I am 16 years old and could speak both French and English when I was very young and was often seeing my family but when I began school in Australia, I stopped speaking French and now I can only understand the general gist of conversation and can barely speak it. I heard this is called a heritage language. I am not sure if I should go about learning the same way as someone learning as a complete second language or if there is a different way of learning considering I should still have the language map in my brain (not sure if that's how it works). I have a French mum to practice with if that is of any importance.

  • I have a French mum to practice with if that is of any importance. It surely does! I was about to tell you that your question is more suitable on the Language Learning site but I see you already posted it here.
    – jlliagre
    Commented Dec 31, 2022 at 10:51
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    How old were you when you stopped?
    – Luke Sawczak
    Commented Dec 31, 2022 at 14:39
  • Hi! Talk and listen. There are 2 questions I like to learn when learning a language : 1- "Comment on appelle ça ?" ie. how do you call this + point to the object. 2-"Comment on dit X en français ?" ie. how do you say X in French, where X is a word in English. With the 1st one, go through every single object in a house or outside, to build up your vocabulary of common things. The second is useful when you want to know how to say something that you can't point to. When you get an answer, repeat outloud. Good luck! Commented Dec 31, 2022 at 16:04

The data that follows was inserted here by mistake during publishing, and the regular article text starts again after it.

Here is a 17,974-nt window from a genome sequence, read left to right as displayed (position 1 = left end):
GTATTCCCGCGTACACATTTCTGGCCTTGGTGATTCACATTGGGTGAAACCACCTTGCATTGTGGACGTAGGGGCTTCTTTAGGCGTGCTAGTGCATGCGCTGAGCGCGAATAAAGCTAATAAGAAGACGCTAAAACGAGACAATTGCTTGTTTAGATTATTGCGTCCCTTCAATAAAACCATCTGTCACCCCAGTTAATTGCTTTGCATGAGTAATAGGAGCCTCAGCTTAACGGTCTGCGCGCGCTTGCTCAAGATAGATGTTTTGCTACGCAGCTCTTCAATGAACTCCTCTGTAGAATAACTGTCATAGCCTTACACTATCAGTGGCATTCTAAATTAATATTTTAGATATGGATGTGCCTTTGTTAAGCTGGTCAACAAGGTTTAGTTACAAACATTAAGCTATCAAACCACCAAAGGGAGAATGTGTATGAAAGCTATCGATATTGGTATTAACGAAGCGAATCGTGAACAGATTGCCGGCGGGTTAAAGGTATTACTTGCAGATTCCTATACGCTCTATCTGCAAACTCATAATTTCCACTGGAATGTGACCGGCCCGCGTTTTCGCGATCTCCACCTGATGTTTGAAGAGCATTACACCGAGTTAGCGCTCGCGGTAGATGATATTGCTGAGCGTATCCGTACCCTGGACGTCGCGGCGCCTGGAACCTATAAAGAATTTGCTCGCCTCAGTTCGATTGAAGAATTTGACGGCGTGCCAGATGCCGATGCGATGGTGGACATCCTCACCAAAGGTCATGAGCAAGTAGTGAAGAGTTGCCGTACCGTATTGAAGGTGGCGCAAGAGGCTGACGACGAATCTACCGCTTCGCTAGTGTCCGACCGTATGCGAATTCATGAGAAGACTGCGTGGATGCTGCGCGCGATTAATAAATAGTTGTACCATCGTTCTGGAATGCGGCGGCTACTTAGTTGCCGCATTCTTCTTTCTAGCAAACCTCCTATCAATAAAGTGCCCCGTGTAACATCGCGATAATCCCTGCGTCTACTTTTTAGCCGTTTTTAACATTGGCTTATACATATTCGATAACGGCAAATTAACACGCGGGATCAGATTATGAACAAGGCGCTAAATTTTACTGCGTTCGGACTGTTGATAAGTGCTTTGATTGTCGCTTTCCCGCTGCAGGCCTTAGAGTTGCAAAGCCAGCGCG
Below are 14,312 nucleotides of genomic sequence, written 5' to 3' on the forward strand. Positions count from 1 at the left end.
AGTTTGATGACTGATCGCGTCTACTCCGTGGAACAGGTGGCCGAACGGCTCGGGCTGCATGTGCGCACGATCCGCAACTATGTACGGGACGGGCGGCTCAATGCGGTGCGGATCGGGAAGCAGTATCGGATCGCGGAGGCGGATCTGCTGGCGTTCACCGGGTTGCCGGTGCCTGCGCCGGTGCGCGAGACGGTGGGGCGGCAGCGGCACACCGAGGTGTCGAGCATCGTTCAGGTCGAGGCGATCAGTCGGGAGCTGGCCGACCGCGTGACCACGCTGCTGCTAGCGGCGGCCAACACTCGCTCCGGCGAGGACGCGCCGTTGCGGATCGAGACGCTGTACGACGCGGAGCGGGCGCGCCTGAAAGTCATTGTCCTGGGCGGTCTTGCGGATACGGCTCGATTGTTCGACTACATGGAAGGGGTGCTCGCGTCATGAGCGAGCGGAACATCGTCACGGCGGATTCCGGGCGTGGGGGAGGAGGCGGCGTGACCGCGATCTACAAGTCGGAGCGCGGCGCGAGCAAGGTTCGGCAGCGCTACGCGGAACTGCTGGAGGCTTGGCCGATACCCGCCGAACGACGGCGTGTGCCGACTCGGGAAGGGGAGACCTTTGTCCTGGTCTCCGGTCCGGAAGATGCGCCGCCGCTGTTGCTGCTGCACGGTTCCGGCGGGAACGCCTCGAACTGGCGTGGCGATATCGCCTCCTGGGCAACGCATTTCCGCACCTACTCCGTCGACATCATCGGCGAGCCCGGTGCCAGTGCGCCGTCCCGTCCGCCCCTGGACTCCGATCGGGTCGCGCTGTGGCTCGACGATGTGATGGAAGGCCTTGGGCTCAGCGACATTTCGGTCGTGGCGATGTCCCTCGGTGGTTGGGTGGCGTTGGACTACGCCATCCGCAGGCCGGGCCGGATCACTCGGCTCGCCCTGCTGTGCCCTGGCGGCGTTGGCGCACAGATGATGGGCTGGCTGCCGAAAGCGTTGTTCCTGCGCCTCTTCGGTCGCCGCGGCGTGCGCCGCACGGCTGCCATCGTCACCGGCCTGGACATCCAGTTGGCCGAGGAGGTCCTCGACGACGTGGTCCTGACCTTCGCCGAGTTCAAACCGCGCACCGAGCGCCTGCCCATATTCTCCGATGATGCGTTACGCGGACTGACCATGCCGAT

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    Does this answer your question? Are there good tools for learning to speak French?
    – livresque
    Commented Dec 31, 2022 at 23:47

2 Answers 2


That's cliché, but language learning is all about input. Try to engage in conversations or read a book in French, or whatever you like to do. You should try to make the language a part of your life, and use it in a fitting way in your everyday life.


Here are fundamental principles suited to self-teaching.

There is no unique way, but I suppose you would want to write it correctly, and in order to be able to do that, it will be necessary to read as much as you can. If you are lucky enough to have a mother ready to "apply herself to the task" of making conversation to you", your purpose to attain fluency will be well served (but remember that this can be a burden on her, even if she says nothing about it). A knowledge of grammar is not necessary if you read extensively and listen to people speaking French (TV, cinema, etc.); you will not err. However, it is reassuring to get confirmations by means of grammatical principles that you have learned, and you might want not to neglect the study of some grammar. Finely, you shouldn't neglect writing and you should try to do as much of that as you can, putting down to paper your own ideas in French, writing out descriptions, for instance (of course there is a problem, the correction, and you might have to wait quite some while before you can correct your own work); putting your questions to the FSE in French will be a start in your effort; people are there ready to correct your sentences; a great way to learn!

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